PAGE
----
The upshot, of course, is that the Sox won two World Series in the next four seasons without A-Rod, and won their third in the 10 seasons in which Rodriguez has been a Yankee. And A-Rod alienated his longtime friend Derek Jeter, the first of many soap operas that would mark his time in New York. And then came the PED revelations.
That part of the story, sadly, would have been no different had he played for the Red Sox instead of the Yankees. But the rest of it? Ten years later, I still believe it could have gone a different way for A-Rod in Boston. Instead of a wary Jeter, he would have been embraced by David Ortiz, who remains one of his good friends in the game. He also was very close with Ordonez, who would have combined with A-Rod to more than compensate for the loss of right-handed power Ramirez represented.
He would have remained at short, where his value to the club would have been greater than it was to the Yankees at third.
In his first five seasons with the Yankees, through the 2008 season, Rodriguez hit 208 home runs. No one in baseball hit more. And Fenway is much kinder to right-handed hitters than Yankee Stadium. He was one of 10 players who had an on-base percentage greater than .400 in that time. He averaged 6.8 in WAR in that time.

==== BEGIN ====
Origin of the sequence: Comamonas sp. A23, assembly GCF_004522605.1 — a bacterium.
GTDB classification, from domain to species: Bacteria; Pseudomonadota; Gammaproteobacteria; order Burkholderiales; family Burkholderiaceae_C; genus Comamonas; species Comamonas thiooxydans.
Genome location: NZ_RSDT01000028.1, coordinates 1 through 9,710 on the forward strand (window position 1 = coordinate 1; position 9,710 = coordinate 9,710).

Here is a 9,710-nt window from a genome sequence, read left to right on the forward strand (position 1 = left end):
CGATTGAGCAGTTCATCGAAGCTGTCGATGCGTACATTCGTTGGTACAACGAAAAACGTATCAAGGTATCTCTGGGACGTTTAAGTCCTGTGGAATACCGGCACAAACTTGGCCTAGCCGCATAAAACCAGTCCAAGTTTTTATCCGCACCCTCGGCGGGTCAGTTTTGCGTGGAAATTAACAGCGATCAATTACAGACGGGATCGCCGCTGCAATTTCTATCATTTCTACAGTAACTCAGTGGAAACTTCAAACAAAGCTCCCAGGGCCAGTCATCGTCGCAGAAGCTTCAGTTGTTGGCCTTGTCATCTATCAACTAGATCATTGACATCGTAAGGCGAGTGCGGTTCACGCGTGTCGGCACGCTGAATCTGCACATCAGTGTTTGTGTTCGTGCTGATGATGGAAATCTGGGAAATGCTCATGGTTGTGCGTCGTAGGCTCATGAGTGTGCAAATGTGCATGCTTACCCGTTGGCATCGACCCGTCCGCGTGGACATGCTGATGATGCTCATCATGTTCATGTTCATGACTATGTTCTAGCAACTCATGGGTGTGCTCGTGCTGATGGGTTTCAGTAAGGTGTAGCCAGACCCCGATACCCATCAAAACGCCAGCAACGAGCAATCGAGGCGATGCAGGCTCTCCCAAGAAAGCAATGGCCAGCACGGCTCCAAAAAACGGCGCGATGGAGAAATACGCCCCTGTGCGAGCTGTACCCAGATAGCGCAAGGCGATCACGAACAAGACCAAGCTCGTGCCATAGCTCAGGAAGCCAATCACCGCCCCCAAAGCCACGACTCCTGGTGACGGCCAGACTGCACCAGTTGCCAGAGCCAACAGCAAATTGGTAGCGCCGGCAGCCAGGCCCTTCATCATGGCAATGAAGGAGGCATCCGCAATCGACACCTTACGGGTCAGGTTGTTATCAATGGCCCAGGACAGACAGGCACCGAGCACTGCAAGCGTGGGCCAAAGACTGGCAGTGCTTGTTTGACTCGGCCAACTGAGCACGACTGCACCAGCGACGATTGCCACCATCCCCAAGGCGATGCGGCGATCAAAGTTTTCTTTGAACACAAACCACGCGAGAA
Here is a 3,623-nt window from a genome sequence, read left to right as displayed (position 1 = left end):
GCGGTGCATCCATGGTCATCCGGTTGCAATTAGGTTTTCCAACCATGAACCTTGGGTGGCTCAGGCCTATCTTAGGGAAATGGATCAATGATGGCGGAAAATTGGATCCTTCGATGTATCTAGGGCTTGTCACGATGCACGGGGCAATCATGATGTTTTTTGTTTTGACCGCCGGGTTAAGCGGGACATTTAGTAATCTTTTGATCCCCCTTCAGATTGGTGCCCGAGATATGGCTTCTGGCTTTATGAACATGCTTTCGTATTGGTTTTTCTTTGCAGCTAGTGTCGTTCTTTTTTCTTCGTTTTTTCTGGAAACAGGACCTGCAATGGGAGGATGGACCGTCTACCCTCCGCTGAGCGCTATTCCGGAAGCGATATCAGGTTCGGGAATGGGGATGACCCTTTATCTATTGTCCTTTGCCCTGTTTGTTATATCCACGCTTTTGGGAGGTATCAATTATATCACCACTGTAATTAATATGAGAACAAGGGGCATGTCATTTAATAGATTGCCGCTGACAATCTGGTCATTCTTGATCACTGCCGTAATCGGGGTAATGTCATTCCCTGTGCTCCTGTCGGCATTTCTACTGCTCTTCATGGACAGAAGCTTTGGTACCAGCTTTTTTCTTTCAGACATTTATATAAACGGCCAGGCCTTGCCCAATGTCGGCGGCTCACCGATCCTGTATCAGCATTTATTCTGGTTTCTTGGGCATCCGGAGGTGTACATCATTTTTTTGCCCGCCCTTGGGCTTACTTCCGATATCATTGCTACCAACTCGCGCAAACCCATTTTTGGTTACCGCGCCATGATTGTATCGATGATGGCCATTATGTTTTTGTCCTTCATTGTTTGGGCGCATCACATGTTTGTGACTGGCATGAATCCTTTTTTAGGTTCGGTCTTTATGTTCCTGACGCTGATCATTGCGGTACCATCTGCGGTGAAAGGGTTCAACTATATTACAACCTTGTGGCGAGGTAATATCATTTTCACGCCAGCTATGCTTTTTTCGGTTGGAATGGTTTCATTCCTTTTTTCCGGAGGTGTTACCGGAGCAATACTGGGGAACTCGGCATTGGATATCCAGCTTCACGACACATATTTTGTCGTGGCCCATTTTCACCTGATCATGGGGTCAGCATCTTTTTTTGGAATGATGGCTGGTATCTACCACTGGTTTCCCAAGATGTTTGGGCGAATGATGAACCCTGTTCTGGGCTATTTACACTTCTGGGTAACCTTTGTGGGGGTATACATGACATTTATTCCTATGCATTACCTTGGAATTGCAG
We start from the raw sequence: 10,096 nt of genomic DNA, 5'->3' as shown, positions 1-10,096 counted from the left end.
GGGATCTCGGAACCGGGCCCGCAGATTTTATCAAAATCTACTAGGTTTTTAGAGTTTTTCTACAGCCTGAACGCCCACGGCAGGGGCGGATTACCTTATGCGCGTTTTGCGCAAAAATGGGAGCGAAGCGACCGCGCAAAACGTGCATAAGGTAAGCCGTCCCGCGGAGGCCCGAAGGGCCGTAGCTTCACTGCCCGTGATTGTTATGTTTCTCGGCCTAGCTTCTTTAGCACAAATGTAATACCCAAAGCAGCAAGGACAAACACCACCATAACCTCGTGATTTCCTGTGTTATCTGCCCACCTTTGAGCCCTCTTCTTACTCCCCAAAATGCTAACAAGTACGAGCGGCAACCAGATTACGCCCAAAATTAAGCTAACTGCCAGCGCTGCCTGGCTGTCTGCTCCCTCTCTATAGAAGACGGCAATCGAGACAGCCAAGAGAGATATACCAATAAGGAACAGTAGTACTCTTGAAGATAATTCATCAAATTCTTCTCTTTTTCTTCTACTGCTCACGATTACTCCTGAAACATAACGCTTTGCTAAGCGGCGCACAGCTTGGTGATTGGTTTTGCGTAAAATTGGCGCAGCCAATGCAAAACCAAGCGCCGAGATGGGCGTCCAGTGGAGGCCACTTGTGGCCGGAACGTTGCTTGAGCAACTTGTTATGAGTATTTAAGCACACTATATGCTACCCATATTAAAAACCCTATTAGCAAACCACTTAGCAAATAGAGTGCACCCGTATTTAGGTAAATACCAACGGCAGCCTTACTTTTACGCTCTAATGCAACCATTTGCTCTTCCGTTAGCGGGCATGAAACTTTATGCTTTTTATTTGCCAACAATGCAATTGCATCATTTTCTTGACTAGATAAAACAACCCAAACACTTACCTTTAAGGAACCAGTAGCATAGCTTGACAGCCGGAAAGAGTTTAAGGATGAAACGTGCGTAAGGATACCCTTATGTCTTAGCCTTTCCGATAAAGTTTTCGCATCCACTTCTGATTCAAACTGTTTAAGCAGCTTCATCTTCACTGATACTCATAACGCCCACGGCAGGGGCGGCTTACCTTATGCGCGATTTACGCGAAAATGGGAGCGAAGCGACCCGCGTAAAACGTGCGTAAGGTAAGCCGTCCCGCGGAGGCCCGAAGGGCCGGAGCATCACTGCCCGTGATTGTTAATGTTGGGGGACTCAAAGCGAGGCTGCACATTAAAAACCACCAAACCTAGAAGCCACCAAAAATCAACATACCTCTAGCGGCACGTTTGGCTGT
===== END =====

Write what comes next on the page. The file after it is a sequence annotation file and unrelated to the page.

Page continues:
Call me naïve, but I think Boston would have brought out the best in him, and he would have been loved for it.
We’ll never know, of course. And in this town, I am well aware, that’s hardly a popular thought. But there’s a part of me that has never forgotten the shining promise of that 18-year-old and laments that it has ended the way it has.
On a personal note: I was at that same game, just a few rows up and sitting between home and the visitors dugout (best seats I ever scored) for that Fenway game where an 18-year-old Alex Rodriguez debuted for Seattle. I sat close enough to see all the awe and wonder on the face of a kid who was walking out into a Cathedral to take his first big league swings. My how times changed as he was on his way to Texas!
Before the PED’s, before the even more inflated ego and sense of entitlement, I was not a fan of the proposed trade. I was a Nomar guy. I didn’t dislike A-Rod at that point, I just disliked the perceived greed and the monster contract and the handcuffs that came with it. How could you as a team hit the free agent market for pitching and additions under those circumstances? Yeesh! Sure the Yankees did it and eventually put a World Series ring on A-Rod’s finger, but we won two in the same amount of time and of course just added the third.
Would or could any of that have happened if we found A-Rod under the tree for Christmas of 2003? Maybe a ring… two at an outside chance? Luckily, this is one of those Scarlett Hose / Bronx Bombers hypotheticals we don’t have to put too much emphasis on… after all, we came out for the better.